While working at the Walker Art Center as one of the 2006-7 design fellows, I greatly appreciated the Walker’s amazing library resource. A trip to the library was always a welcome break from the heavy workload in the design department, but also an excuse to visit to Rosemary, the Walker’s librarian for 25 years. Rosemary always had wonderful stories to tell, and in particular I enjoyed her commentary on the extensive artist book collection. Recently I decided to ask her a few more questions:
Did you inherit a collection; how did the collection at Walker get started?
When I arrived at the museum in 1983, there was no collection of artists’ books to speak of, but an initiative had been made by Graham Beal, Chief Curator who organized an exhibition, Artists’ Books, in 1981. Remnants from that exhibition formed a small nucleus of material, enough to let me know that artists’ books were on the radar screen and worthy of serious consideration. Collection development would have to include artists’ books. After all why shouldn’t an artist, whose painting or sculpture might be in our permanent collection, be represented by the bookworks as well?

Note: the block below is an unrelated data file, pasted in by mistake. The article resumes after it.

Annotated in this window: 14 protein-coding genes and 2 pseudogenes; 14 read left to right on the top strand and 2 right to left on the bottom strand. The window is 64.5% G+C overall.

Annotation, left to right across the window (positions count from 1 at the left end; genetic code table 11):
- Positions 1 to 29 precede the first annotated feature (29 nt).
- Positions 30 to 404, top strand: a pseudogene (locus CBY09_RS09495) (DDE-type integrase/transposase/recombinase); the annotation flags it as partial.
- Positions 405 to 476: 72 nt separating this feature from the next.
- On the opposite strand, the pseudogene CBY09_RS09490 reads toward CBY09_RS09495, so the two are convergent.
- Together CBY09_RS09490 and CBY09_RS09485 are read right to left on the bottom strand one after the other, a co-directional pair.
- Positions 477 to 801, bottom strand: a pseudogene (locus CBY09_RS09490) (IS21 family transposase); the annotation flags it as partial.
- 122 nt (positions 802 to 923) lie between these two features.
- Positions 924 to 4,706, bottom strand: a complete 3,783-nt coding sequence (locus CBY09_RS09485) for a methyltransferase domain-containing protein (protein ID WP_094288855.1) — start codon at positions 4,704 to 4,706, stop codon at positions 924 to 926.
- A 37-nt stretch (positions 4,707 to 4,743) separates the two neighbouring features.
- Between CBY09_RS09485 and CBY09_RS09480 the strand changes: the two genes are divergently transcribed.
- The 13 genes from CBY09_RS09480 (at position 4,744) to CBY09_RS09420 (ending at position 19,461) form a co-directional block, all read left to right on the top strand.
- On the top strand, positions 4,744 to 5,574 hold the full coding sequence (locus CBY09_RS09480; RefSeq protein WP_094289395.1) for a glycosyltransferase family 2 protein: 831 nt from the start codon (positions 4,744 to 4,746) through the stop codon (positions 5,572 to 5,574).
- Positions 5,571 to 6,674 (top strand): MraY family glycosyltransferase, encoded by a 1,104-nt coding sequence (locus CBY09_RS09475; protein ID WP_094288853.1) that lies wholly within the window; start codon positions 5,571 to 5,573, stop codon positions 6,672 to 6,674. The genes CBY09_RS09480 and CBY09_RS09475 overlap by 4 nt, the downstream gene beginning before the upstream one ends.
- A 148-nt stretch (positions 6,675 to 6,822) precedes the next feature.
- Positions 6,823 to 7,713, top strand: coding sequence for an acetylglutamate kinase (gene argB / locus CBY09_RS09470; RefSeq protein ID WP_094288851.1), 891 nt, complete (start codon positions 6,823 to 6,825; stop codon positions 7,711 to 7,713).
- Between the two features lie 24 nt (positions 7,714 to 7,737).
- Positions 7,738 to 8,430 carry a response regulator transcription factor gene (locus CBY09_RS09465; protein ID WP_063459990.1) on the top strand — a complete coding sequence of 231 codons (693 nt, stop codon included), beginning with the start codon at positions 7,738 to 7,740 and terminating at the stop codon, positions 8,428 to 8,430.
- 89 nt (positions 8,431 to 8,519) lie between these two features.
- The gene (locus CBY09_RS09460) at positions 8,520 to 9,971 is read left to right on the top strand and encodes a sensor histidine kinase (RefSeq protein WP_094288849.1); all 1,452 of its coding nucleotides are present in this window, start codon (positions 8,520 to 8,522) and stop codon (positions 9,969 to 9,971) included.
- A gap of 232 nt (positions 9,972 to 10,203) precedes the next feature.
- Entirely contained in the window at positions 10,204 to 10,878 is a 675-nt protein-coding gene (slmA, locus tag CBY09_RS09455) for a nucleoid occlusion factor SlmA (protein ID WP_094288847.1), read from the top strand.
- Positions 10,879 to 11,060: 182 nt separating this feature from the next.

How do you go about acquiring artist books for the Walker collection and are there any guiding principles behind your selection?
Books for the Walker Library Collection are acquired by various means. For out-of-print books, it is through antiquarian dealers whose lists are exceedingly helpful when trying to fill gaps in the collection. This year the Library bought a copy of Der Blaue Reiter (1912). This almanac has illustrations by Kandinsky and Marc, whose masterpiece, Large Blue Horses, is one of the anchors of our permanent collection. These lists of rare books come through the mail but increasingly are found on the Web. The Library tries to have books by all artists represented in our permanent collection who have made books. Many of these permanent collection artists are prolific book artists–LeWitt, Weiner, and Ruscha come to mind. Also there are outlets for recently published artists’ books, i.e. Granary, Booklyn, Printed Matter, and Women’s Studio Workshop to name only four. The reps for these and other vendors are constantly calling or sending e-mail alerts. Artists themselves often make appointments to show their work. Over the years many books have come into the collection as a result of artists bringing in their latest book. The visual arts staff is also a source for artists’ books. Curators are often given books or they pick